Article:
1. HISTORY. The
International Guild of Knot Tyers was established April 1982
and included a number of eminent and well-known knotting
experts such as Dr Harry Asher, Geoff Budworth, Eric Franklin,
Dr Edward Hunter, Desmond Mandeville, Frank Harris, Stuart
Grainger, Dennis Murphy, Des Pawson, Don Woods, Percy Blandford,
Ken Yalden and Brian Field. Membership is now approaching
1500 worldwide. A list of published books and booklets can
be produced if required and also a list of previous Presidents
and those with special responsibility.
The aims and objectives of the Guild are:
- To promote the art, craft and science
of knotting, its study and practice
- To undertake research into all aspects
- To establish an authoritative body for
A regular magazine was soon established called ‘Knotting
Matters’, of which there have now been 84 issues, with
contributions from knotting enthusiasts and experts from
around the world.
Formal meetings have been held bi-annually since the establishment
of the IGKT, at which short talks, demonstrations and workshops
enable interchange of ideas.
There are a number of branches in the various regions in
UK with international branches now established in many parts
of the world including Belgium, Finland, Netherlands, New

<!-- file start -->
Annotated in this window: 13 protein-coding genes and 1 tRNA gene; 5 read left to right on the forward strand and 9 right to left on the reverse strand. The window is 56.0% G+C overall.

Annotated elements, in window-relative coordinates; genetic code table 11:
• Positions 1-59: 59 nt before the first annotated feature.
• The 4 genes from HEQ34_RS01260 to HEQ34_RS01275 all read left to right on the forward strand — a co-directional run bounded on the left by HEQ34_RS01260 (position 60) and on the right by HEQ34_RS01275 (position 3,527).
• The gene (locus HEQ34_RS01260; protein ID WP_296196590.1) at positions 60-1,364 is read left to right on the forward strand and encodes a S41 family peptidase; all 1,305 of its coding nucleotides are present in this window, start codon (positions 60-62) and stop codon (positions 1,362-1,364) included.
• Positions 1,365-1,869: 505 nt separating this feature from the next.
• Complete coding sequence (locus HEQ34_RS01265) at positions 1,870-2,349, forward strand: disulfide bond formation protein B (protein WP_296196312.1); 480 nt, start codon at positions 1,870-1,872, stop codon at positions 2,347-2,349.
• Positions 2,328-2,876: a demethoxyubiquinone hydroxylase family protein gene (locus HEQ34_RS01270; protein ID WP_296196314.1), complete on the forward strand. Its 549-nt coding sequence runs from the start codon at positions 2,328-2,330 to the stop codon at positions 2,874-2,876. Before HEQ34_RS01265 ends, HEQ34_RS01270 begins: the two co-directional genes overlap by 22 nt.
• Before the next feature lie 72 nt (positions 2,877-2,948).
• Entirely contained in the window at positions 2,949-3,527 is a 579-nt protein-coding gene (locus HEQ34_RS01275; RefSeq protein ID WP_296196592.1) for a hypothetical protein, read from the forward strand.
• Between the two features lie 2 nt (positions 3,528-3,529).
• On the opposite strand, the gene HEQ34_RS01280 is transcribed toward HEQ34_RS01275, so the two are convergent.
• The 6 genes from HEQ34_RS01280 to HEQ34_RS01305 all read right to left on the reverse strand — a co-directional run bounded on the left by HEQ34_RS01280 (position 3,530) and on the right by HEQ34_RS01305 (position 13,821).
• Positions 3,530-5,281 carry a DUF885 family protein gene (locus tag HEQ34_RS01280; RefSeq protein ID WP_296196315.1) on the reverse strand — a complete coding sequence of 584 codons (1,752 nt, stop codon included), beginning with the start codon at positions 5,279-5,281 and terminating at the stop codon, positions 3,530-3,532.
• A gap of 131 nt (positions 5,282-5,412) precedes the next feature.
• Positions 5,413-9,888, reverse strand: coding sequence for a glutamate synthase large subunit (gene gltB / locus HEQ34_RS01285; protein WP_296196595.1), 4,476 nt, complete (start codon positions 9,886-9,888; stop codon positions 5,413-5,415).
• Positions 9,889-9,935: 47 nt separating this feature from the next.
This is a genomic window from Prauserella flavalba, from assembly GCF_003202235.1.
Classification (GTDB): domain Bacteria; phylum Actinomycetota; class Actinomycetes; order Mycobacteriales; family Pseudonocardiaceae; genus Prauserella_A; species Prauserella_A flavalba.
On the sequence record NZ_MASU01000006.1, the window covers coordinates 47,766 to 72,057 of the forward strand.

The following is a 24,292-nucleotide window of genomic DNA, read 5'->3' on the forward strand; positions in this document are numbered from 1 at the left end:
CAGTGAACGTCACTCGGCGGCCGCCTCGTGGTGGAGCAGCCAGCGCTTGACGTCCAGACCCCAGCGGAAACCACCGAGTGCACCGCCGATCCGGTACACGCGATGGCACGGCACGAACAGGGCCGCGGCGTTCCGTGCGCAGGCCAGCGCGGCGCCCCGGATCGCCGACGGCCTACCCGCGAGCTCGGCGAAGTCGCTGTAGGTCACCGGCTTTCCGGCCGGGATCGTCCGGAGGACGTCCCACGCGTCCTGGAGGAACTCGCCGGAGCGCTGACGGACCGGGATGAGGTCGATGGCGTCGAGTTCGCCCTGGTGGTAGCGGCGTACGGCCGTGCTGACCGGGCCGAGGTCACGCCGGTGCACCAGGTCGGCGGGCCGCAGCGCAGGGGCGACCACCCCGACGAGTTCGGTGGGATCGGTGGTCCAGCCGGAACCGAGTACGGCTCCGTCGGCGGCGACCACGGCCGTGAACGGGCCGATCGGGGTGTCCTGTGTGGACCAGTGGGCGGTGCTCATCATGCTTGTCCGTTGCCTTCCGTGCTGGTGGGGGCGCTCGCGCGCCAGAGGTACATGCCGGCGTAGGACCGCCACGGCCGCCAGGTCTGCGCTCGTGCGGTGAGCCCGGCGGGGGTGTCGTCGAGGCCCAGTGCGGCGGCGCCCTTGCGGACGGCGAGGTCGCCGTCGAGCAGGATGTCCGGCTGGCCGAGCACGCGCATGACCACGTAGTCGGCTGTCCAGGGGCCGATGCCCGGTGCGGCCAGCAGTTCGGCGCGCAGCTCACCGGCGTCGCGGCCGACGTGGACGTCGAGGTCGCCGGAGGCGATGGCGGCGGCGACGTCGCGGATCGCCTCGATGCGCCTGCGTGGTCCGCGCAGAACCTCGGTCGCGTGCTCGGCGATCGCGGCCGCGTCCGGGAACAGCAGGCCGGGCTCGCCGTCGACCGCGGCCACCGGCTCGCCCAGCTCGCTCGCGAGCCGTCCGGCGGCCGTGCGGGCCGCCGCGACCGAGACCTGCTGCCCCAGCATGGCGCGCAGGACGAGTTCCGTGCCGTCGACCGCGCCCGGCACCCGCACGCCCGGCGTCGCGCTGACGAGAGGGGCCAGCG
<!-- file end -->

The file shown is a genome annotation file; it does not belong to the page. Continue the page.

Zealand, Canada and Sweden. There are also several branches
In 1990 the IGKT became a UK registered charity, number
802153. A new constitution was approved and rules amended
April 1989. The amended rules included authorization for
- Undertake research into all aspects of
knotting and to publish useful results
- Establish an authoritative body for consultation
- Publish periodicals, papers and books
about knot craft and related subjects
- Maintain archives of the activities of
the Guild and its members.
- Maintain a library of books, papers, films,
photographs and other materials about knot crafts and related
subjects and to make information available to Guild members
and the general public.
- Form a collection of knots, knotting and
work in related crafts.
- Encourage the use of knot crafts in schools
and as a therapy among the physically and mentally handicapped.
2. FORENSIC ACTIVITY. The
first member to apply a forensic bias to knotting was Geoffrey
Budworth who, as a Metropolitan Police Inspector in the early